SOL Honors Program
Office of the Solicitor
U.S. Department of Labor
The Honors Program in the Office of the Solicitor (SOL) at the U.S. Department of Labor provides challenging professional opportunities for outstanding law school graduates. Honors Program attorneys work with the ten divisions of the Solicitor’s Office, gaining exposure to a broad range of substantive legal work in one of the government’s preeminent legal offices. Upon completion of the two-year program, Honors Program attorneys continue their careers in public service in one of the Solicitor’s national or regional offices.
The Office of the Solicitor serves as the legal counsel for the U.S. Department of Labor. The approximately 550 attorneys in SOL enforce and interpret occupational and mine safety and health laws, civil rights laws, pension and health benefit laws, minimum wage and overtime requirements, whistleblower protections, and international labor standards. SOL also provides legal services to programs that pay Federal benefits to the victims of occupational diseases and accidents, provide grants in support of employment and training programs, and administer unemployment benefits. In all, SOL is responsible for the legal work under more than 180 labor and employment laws.
About half of SOL's attorneys serve in the National Office in Washington, D.C. and the remainder work in one of the 14 regional and branch offices across the country. Those offices are located in Atlanta, Boston, Chicago, Dallas, Kansas City, New York City, Philadelphia, San Francisco, Seattle, Cleveland, Denver, Nashville, Los Angeles and Arlington, Virginia.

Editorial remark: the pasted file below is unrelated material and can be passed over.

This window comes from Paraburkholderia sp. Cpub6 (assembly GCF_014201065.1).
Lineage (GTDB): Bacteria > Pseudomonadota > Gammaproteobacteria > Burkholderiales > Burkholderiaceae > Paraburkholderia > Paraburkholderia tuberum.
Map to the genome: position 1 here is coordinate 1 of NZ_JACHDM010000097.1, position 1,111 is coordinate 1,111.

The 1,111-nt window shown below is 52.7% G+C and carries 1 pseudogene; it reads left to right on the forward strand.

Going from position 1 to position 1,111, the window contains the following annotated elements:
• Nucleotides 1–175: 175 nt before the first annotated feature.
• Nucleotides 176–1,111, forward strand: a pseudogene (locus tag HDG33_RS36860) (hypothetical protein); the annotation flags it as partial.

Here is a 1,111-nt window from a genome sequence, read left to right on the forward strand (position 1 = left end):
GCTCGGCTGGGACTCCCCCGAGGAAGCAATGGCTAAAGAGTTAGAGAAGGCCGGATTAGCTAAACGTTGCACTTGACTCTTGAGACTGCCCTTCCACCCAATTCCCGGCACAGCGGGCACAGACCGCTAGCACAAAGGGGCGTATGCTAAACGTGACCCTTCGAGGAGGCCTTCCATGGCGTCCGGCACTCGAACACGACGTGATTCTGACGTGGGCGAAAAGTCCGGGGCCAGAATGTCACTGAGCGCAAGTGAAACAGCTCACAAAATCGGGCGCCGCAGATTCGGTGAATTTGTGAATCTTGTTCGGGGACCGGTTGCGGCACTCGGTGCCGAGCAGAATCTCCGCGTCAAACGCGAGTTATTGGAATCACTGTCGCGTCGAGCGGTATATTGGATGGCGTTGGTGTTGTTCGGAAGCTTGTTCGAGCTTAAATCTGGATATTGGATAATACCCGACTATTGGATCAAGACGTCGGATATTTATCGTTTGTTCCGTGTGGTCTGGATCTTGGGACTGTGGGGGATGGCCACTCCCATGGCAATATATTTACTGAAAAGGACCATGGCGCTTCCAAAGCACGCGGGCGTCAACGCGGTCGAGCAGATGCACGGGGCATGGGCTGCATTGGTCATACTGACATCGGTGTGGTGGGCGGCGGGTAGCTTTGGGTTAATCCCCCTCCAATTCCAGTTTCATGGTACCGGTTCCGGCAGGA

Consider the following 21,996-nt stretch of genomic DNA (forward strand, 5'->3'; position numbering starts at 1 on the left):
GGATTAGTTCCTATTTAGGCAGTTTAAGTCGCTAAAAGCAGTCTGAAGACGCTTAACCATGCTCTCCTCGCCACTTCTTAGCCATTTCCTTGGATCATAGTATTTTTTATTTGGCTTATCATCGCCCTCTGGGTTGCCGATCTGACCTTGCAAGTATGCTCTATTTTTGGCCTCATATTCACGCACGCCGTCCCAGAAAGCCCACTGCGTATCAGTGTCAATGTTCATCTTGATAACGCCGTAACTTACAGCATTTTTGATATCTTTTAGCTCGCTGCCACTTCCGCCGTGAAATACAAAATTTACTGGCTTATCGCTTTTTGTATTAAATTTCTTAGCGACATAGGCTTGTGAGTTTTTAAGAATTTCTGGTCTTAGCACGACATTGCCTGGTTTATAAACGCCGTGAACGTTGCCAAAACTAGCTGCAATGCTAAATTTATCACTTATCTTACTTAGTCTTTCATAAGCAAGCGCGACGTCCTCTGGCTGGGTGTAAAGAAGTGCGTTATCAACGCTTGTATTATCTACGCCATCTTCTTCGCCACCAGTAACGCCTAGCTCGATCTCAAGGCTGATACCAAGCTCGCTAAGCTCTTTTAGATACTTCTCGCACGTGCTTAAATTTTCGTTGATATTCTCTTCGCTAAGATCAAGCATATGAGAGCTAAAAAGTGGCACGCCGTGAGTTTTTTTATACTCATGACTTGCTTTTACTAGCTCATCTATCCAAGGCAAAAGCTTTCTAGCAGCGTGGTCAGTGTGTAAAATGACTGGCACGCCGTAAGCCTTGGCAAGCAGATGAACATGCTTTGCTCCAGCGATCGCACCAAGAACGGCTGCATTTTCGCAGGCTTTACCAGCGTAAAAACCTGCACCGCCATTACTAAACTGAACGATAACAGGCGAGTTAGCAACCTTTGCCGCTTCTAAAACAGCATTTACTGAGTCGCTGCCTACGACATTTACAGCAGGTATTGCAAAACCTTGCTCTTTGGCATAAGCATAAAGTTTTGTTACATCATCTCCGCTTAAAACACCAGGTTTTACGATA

SOL has more independent litigating authority than virtually any other cabinet department outside the Justice Department. Every day, SOL attorneys represent the Secretary of Labor in proceedings before federal district courts, federal courts of appeals, and administrative law judges. SOL attorneys also play a leading role in important and high-profile federal rulemakings and policy decisions.
Attorneys in the Honors Program who are located in the National Office will spend their first two years in SOL handling a broad variety of assignments from all divisions in the National Office. Past Honors attorneys have:
- Argued cases in federal courts of appeals on pension and wage and hour law
- Drafted critical new mine safety regulations
- Participated in negotiations regarding international trade and labor law
- Advised the Department on conducting effective occupational safety investigations
- Prepared the Department for litigation against contractors with discriminatory hiring practices
- Arbitrated and resolved internal union grievances and ensured the legitimacy of labor union elections
- Issued enforcement recommendations to protect whistleblowers
- Assisted in litigation to recover misappropriated employee retirement funds